AH01753: access check of ‘’ to /xxx/ failed, reason: unable to get the remote host name

This error message can be caused by placing an IP instead of a hostname in a Require host statement in Apache 2.4+. After porting some old access rules to Apache 2.4 I had used Require host instead of the correct Require ip Switched it, and ahoy! It now works.

Evolution & Exchange: Unable to retrieve message

Some time after upgrading to Ubuntu 11.10 I ended up with the dreaded “Unable to retrieve message” in Evolution (which I use for Exchange connectivity). This has usually corrected itself by simply restarting Evolution, but this time nothing would help. I stumbled across a thread that provided a few ways to possibly solve the issue, but the .evolution directory didn’t contain any live installation in Ubuntu.

Turns out the directory is:


As both my mailstore and address book lives on the Exchange server, I decided to just move the evolution directory to a new name and recreate the evolution directory from scratch. This takes a bit of time while Evolution indexes everything, but after a while everything were back to normal.

svn: Can’t convert string from native encoding to ‘UTF-8’

The error “svn: Can’t convert string from native encoding to ‘UTF-8′” suddenly made it impossible to update one of the projects on our staging servers. The project contains loads of file under SVN control, and several data directories which up to this time wasn’t svn:ignore’d. One of the files in one of these directories had norwegian letters in ISO-8859-1 in its filename (which didn’t work in the project anyhow, as it was something left around from earlier).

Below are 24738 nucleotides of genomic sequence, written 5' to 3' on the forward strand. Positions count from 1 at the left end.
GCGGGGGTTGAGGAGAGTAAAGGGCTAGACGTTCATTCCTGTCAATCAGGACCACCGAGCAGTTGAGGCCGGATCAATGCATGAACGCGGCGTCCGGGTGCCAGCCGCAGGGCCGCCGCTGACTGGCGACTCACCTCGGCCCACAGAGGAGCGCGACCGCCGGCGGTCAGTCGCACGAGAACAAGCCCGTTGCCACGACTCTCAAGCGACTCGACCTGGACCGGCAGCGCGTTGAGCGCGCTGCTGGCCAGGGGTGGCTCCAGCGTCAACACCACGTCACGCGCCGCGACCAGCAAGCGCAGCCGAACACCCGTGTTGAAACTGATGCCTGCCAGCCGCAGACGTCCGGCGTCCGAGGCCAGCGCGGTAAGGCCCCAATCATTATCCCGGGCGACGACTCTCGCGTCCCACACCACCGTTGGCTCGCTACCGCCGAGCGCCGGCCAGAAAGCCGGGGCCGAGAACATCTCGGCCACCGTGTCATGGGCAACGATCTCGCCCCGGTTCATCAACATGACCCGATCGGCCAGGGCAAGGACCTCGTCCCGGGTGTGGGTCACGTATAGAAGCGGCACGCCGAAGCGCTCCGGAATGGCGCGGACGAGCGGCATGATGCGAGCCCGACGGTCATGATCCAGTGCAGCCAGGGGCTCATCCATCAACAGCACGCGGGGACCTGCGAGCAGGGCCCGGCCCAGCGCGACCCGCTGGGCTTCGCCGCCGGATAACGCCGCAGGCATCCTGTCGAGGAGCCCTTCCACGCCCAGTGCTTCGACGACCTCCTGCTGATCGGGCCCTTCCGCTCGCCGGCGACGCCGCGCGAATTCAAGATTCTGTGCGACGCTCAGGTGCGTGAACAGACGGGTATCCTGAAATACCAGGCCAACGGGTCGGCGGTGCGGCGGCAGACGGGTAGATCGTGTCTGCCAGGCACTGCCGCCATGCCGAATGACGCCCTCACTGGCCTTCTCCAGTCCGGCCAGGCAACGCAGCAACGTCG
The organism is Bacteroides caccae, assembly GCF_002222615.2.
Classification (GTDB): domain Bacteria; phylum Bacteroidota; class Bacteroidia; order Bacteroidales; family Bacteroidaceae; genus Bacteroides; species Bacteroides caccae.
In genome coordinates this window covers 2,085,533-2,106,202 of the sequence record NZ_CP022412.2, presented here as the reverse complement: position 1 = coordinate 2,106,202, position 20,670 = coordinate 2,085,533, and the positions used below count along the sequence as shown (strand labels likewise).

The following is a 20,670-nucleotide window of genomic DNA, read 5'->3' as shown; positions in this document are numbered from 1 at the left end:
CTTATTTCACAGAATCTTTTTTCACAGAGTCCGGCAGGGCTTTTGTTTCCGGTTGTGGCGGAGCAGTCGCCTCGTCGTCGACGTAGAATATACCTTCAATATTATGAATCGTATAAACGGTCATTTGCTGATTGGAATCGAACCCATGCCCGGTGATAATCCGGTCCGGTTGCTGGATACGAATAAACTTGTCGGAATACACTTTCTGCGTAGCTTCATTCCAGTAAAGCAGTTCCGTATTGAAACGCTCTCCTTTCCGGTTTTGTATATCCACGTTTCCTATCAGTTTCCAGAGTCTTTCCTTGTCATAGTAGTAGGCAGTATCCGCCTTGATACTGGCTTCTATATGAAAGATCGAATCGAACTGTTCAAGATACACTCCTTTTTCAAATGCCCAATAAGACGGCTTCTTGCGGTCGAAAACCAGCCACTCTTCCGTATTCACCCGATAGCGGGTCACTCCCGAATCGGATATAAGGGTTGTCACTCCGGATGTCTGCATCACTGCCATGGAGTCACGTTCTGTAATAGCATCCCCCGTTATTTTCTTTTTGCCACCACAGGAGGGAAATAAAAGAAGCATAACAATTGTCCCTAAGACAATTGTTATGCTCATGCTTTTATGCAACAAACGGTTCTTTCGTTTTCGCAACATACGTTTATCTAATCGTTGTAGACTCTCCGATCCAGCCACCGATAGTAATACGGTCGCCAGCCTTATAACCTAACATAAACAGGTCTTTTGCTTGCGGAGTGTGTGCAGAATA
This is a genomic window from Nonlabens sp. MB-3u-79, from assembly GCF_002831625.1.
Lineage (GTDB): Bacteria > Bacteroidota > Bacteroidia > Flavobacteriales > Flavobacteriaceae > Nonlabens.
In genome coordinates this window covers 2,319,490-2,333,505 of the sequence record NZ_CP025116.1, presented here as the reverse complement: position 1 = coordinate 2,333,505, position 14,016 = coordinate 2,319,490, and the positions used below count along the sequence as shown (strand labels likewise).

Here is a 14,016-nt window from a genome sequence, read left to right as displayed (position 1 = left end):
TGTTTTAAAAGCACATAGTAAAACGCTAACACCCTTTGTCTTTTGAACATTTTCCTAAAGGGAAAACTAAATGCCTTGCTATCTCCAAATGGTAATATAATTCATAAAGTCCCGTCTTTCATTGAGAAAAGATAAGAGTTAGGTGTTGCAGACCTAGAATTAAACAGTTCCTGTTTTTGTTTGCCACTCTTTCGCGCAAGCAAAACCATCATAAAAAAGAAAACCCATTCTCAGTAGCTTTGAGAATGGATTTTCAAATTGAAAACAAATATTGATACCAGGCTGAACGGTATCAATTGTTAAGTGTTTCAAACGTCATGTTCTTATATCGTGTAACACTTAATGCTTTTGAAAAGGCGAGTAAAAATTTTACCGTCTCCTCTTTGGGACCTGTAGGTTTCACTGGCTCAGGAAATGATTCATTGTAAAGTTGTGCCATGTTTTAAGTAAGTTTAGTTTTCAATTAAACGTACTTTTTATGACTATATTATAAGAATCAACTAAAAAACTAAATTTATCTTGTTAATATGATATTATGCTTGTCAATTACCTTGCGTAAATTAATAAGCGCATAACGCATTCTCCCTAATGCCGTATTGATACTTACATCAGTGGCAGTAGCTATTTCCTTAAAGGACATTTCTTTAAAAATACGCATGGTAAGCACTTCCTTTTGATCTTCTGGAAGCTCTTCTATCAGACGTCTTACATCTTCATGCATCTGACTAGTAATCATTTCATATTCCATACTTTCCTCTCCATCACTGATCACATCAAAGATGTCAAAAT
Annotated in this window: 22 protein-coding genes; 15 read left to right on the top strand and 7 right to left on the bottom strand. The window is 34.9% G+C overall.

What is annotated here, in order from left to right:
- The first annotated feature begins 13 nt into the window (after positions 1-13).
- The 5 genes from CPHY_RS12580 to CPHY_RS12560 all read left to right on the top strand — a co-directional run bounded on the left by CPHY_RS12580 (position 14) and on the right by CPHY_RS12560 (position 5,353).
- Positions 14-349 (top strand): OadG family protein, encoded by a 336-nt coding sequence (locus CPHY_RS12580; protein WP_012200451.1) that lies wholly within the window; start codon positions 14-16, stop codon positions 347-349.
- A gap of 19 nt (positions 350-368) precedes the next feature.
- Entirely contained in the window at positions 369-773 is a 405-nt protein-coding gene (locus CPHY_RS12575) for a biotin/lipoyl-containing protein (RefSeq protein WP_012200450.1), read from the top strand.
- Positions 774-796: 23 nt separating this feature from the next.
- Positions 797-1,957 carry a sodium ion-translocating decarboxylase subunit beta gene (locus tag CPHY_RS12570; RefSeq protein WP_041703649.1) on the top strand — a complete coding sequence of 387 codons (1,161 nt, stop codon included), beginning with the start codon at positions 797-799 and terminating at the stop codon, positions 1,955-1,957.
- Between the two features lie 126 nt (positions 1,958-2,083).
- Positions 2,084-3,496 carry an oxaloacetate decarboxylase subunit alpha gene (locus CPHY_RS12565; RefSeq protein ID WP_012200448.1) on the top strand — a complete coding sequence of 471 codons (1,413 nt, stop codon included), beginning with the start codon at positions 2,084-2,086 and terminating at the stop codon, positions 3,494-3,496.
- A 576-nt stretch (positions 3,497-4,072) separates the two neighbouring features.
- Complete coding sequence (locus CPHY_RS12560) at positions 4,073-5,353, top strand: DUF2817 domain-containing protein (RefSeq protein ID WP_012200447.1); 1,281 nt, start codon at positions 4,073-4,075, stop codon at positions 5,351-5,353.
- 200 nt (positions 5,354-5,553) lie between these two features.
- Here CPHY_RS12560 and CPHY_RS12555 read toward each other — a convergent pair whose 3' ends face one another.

This single file borked svn from actually being able to update or do anything useful with the actual files under SVN control. When Subversion analyzed the directory structure to check which files it should attempt to update, it would just barf before seeing any files with the error message about the file name not being in UTF-8. You’d think it would be better to ignore errors for filenames that aren’t a part of svn and that you’re not trying to add, but there’s probably a good reason for this behaviour.

Anyways: The solution: delete the file. We didn’t use it anyway. There’s also a good chapter in the SVN Book about localization issues which contain information about how you can solve the issue by changing your active character set.